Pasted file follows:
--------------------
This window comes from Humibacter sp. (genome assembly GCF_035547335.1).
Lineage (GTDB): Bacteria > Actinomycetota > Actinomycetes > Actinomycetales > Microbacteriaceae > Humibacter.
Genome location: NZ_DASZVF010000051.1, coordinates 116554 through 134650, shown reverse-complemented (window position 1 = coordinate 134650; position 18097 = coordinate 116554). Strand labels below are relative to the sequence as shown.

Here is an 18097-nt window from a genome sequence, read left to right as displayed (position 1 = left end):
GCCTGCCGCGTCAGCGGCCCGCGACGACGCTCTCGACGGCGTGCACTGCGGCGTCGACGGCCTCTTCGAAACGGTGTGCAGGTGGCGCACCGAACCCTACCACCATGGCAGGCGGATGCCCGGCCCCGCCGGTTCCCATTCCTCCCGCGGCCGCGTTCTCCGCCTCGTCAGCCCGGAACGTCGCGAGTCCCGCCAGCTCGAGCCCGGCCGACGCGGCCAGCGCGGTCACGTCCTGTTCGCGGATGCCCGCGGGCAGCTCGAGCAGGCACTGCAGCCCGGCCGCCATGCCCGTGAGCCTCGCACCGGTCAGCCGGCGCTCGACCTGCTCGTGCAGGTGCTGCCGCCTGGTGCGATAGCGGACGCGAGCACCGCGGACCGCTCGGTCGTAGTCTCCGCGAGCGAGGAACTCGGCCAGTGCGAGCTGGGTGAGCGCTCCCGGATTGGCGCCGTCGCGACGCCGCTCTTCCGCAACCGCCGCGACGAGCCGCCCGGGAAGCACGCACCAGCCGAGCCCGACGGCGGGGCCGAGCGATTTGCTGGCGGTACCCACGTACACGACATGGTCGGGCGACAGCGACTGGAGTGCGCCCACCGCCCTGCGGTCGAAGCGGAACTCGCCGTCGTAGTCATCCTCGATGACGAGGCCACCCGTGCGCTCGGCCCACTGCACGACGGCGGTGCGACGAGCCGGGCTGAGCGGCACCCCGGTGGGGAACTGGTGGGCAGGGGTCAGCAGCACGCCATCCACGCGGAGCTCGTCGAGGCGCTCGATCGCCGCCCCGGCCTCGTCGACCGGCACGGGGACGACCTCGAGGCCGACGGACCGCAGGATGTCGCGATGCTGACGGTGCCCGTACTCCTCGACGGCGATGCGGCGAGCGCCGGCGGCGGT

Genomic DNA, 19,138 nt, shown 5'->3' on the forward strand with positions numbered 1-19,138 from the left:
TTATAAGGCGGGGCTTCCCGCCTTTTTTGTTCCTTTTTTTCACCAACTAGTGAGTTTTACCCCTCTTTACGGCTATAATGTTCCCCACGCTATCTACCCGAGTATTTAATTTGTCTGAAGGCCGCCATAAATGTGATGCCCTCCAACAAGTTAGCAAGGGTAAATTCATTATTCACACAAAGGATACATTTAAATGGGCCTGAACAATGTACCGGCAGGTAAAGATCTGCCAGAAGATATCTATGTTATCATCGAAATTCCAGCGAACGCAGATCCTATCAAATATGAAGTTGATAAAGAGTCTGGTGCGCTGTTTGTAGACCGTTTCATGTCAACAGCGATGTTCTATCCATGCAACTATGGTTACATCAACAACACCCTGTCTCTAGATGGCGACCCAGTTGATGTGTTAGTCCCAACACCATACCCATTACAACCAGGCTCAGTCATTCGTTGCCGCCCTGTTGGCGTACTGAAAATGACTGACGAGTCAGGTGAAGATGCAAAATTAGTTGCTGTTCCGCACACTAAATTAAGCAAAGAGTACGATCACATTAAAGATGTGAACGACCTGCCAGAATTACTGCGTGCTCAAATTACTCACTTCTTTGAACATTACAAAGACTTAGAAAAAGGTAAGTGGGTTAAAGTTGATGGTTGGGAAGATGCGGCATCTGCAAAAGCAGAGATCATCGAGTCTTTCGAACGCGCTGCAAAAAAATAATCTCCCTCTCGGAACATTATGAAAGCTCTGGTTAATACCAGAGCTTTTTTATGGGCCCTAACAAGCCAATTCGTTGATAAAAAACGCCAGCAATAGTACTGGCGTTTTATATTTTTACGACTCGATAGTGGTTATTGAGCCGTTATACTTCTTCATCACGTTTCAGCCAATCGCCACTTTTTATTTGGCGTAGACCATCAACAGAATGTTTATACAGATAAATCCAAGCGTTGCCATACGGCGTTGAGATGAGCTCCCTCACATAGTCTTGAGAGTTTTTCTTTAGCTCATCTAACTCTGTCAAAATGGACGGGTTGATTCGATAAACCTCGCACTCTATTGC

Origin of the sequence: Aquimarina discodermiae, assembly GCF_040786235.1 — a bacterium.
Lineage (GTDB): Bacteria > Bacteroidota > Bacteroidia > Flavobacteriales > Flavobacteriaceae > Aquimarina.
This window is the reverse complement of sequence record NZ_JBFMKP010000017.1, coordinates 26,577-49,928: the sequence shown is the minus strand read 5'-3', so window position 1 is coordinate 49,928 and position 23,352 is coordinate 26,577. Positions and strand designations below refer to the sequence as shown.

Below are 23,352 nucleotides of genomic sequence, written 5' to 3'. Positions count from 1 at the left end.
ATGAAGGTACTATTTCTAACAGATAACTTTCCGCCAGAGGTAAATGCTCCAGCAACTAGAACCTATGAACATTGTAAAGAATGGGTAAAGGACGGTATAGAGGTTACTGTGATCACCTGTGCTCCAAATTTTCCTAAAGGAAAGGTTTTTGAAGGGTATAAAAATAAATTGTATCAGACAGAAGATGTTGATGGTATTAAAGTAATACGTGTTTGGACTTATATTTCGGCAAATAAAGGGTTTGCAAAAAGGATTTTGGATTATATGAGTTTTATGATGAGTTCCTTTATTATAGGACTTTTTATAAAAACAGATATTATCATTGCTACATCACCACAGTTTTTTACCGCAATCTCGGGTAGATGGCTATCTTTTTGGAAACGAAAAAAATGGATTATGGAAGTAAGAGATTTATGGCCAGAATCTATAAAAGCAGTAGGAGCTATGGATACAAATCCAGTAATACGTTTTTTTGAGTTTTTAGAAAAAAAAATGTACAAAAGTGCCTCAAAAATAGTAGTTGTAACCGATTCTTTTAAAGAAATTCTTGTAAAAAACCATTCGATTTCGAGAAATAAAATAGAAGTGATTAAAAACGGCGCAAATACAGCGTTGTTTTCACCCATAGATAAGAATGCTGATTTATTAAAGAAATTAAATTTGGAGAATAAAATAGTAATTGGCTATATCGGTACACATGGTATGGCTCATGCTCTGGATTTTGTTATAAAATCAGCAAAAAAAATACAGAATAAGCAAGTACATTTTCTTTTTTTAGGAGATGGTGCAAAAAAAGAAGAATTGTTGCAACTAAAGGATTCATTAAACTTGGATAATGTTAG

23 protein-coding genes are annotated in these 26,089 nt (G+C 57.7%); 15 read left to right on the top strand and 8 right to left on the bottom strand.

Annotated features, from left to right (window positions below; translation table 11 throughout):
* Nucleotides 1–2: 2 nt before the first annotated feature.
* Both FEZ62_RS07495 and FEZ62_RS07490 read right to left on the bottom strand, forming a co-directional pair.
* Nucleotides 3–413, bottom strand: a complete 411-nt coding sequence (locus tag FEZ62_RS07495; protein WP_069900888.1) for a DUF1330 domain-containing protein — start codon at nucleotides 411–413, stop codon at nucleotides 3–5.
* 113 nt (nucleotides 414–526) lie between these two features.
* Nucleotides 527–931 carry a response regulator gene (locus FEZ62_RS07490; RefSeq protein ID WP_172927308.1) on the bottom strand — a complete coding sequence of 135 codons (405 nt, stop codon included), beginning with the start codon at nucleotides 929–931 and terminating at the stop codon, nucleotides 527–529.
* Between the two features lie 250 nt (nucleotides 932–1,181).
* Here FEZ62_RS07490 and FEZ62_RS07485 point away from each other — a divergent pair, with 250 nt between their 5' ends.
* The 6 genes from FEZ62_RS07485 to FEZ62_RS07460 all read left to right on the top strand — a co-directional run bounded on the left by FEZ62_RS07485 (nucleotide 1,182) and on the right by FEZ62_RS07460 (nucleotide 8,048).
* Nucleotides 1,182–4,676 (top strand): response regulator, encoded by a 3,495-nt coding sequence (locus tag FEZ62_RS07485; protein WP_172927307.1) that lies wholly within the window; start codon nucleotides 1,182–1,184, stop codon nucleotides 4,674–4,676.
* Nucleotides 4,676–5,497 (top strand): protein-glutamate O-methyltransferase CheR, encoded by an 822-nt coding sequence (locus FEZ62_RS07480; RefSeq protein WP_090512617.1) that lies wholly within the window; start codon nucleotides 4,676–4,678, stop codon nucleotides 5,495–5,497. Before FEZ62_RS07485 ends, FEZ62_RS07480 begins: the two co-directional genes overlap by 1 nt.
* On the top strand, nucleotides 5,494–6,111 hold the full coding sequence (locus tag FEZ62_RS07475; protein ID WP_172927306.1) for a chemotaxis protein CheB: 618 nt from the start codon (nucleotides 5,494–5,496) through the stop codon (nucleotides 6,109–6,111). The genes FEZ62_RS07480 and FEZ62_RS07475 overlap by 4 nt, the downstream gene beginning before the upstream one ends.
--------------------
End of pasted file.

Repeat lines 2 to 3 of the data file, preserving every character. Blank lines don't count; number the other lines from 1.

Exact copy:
Lineage (GTDB): Bacteria > Actinomycetota > Actinomycetes > Actinomycetales > Microbacteriaceae > Humibacter.
Genome location: NZ_DASZVF010000051.1, coordinates 116554 through 134650, shown reverse-complemented (window position 1 = coordinate 134650; position 18097 = coordinate 116554). Strand labels below are relative to the sequence as shown.